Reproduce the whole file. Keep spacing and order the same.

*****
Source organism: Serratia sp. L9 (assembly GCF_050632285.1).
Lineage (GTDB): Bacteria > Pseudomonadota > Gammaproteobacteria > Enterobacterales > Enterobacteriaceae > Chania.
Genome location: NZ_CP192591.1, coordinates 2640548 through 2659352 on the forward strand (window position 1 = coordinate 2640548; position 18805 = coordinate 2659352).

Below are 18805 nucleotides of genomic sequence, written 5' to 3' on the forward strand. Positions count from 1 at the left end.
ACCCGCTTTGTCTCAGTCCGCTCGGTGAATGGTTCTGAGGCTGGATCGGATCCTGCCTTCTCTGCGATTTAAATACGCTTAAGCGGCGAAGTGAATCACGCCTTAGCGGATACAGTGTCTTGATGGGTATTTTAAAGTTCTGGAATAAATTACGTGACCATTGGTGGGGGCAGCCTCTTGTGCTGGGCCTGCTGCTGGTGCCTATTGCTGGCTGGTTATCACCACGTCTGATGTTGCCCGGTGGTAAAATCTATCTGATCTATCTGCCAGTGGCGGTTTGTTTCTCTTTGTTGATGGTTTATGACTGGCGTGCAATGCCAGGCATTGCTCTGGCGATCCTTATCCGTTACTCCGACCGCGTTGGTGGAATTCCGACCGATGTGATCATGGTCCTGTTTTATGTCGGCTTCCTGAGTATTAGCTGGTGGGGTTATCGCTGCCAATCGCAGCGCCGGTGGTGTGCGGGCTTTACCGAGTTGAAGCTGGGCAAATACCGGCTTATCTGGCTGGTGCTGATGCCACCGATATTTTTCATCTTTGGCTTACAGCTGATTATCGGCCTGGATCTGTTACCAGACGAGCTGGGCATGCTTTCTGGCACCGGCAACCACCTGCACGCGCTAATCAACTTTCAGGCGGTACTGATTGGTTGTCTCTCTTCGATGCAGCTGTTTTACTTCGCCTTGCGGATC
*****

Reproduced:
Source organism: Serratia sp. L9 (assembly GCF_050632285.1).
Lineage (GTDB): Bacteria > Pseudomonadota > Gammaproteobacteria > Enterobacterales > Enterobacteriaceae > Chania.
Genome location: NZ_CP192591.1, coordinates 2640548 through 2659352 on the forward strand (window position 1 = coordinate 2640548; position 18805 = coordinate 2659352).

Below are 18805 nucleotides of genomic sequence, written 5' to 3' on the forward strand. Positions count from 1 at the left end.
ACCCGCTTTGTCTCAGTCCGCTCGGTGAATGGTTCTGAGGCTGGATCGGATCCTGCCTTCTCTGCGATTTAAATACGCTTAAGCGGCGAAGTGAATCACGCCTTAGCGGATACAGTGTCTTGATGGGTATTTTAAAGTTCTGGAATAAATTACGTGACCATTGGTGGGGGCAGCCTCTTGTGCTGGGCCTGCTGCTGGTGCCTATTGCTGGCTGGTTATCACCACGTCTGATGTTGCCCGGTGGTAAAATCTATCTGATCTATCTGCCAGTGGCGGTTTGTTTCTCTTTGTTGATGGTTTATGACTGGCGTGCAATGCCAGGCATTGCTCTGGCGATCCTTATCCGTTACTCCGACCGCGTTGGTGGAATTCCGACCGATGTGATCATGGTCCTGTTTTATGTCGGCTTCCTGAGTATTAGCTGGTGGGGTTATCGCTGCCAATCGCAGCGCCGGTGGTGTGCGGGCTTTACCGAGTTGAAGCTGGGCAAATACCGGCTTATCTGGCTGGTGCTGATGCCACCGATATTTTTCATCTTTGGCTTACAGCTGATTATCGGCCTGGATCTGTTACCAGACGAGCTGGGCATGCTTTCTGGCACCGGCAACCACCTGCACGCGCTAATCAACTTTCAGGCGGTACTGATTGGTTGTCTCTCTTCGATGCAGCTGTTTTACTTCGCCTTGCGGATC